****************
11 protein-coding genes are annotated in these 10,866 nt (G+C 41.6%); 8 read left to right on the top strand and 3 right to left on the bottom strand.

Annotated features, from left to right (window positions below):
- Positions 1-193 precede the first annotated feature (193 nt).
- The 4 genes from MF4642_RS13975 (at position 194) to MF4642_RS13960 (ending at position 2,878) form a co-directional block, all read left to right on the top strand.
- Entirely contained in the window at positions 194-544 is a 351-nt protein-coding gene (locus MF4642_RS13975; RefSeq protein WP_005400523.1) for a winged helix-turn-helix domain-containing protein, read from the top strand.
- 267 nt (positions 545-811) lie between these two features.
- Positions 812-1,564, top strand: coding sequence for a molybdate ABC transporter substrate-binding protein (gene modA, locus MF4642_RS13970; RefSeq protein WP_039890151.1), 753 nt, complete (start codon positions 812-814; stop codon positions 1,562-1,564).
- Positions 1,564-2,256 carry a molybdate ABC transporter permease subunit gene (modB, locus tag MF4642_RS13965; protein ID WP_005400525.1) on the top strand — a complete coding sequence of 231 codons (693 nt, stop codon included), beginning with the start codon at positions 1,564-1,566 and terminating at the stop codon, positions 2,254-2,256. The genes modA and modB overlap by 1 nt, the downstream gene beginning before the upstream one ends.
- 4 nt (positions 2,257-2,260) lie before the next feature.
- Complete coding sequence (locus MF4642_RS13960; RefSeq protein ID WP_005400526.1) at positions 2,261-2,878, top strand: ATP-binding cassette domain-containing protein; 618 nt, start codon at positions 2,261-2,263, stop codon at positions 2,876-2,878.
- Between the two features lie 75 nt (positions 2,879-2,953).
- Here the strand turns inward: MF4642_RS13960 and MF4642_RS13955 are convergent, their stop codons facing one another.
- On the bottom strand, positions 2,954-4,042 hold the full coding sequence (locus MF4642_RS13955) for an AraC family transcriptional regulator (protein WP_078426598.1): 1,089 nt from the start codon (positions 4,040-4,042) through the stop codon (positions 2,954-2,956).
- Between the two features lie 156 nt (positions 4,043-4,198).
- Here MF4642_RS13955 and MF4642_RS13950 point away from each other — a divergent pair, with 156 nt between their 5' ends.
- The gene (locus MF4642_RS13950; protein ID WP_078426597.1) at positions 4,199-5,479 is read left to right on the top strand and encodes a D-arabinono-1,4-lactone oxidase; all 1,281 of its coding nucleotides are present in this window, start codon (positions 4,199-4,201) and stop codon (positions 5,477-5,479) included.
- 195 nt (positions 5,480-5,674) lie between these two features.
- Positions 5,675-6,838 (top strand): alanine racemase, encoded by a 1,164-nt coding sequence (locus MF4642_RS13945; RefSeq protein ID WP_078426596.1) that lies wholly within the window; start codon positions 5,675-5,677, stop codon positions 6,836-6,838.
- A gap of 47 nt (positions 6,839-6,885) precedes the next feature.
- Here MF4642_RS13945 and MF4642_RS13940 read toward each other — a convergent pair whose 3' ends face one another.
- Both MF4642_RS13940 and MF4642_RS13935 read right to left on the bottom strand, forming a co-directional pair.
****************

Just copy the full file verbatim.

11 protein-coding genes are annotated in these 10,866 nt (G+C 41.6%); 8 read left to right on the top strand and 3 right to left on the bottom strand.

Annotated features, from left to right (window positions below):
- Positions 1-193 precede the first annotated feature (193 nt).
- The 4 genes from MF4642_RS13975 (at position 194) to MF4642_RS13960 (ending at position 2,878) form a co-directional block, all read left to right on the top strand.
- Entirely contained in the window at positions 194-544 is a 351-nt protein-coding gene (locus MF4642_RS13975; RefSeq protein WP_005400523.1) for a winged helix-turn-helix domain-containing protein, read from the top strand.
- 267 nt (positions 545-811) lie between these two features.
- Positions 812-1,564, top strand: coding sequence for a molybdate ABC transporter substrate-binding protein (gene modA, locus MF4642_RS13970; RefSeq protein WP_039890151.1), 753 nt, complete (start codon positions 812-814; stop codon positions 1,562-1,564).
- Positions 1,564-2,256 carry a molybdate ABC transporter permease subunit gene (modB, locus tag MF4642_RS13965; protein ID WP_005400525.1) on the top strand — a complete coding sequence of 231 codons (693 nt, stop codon included), beginning with the start codon at positions 1,564-1,566 and terminating at the stop codon, positions 2,254-2,256. The genes modA and modB overlap by 1 nt, the downstream gene beginning before the upstream one ends.
- 4 nt (positions 2,257-2,260) lie before the next feature.
- Complete coding sequence (locus MF4642_RS13960; RefSeq protein ID WP_005400526.1) at positions 2,261-2,878, top strand: ATP-binding cassette domain-containing protein; 618 nt, start codon at positions 2,261-2,263, stop codon at positions 2,876-2,878.
- Between the two features lie 75 nt (positions 2,879-2,953).
- Here the strand turns inward: MF4642_RS13960 and MF4642_RS13955 are convergent, their stop codons facing one another.
- On the bottom strand, positions 2,954-4,042 hold the full coding sequence (locus MF4642_RS13955) for an AraC family transcriptional regulator (protein WP_078426598.1): 1,089 nt from the start codon (positions 4,040-4,042) through the stop codon (positions 2,954-2,956).
- Between the two features lie 156 nt (positions 4,043-4,198).
- Here MF4642_RS13955 and MF4642_RS13950 point away from each other — a divergent pair, with 156 nt between their 5' ends.
- The gene (locus MF4642_RS13950; protein ID WP_078426597.1) at positions 4,199-5,479 is read left to right on the top strand and encodes a D-arabinono-1,4-lactone oxidase; all 1,281 of its coding nucleotides are present in this window, start codon (positions 4,199-4,201) and stop codon (positions 5,477-5,479) included.
- 195 nt (positions 5,480-5,674) lie between these two features.
- Positions 5,675-6,838 (top strand): alanine racemase, encoded by a 1,164-nt coding sequence (locus MF4642_RS13945; RefSeq protein ID WP_078426596.1) that lies wholly within the window; start codon positions 5,675-5,677, stop codon positions 6,836-6,838.
- A gap of 47 nt (positions 6,839-6,885) precedes the next feature.
- Here MF4642_RS13945 and MF4642_RS13940 read toward each other — a convergent pair whose 3' ends face one another.
- Both MF4642_RS13940 and MF4642_RS13935 read right to left on the bottom strand, forming a co-directional pair.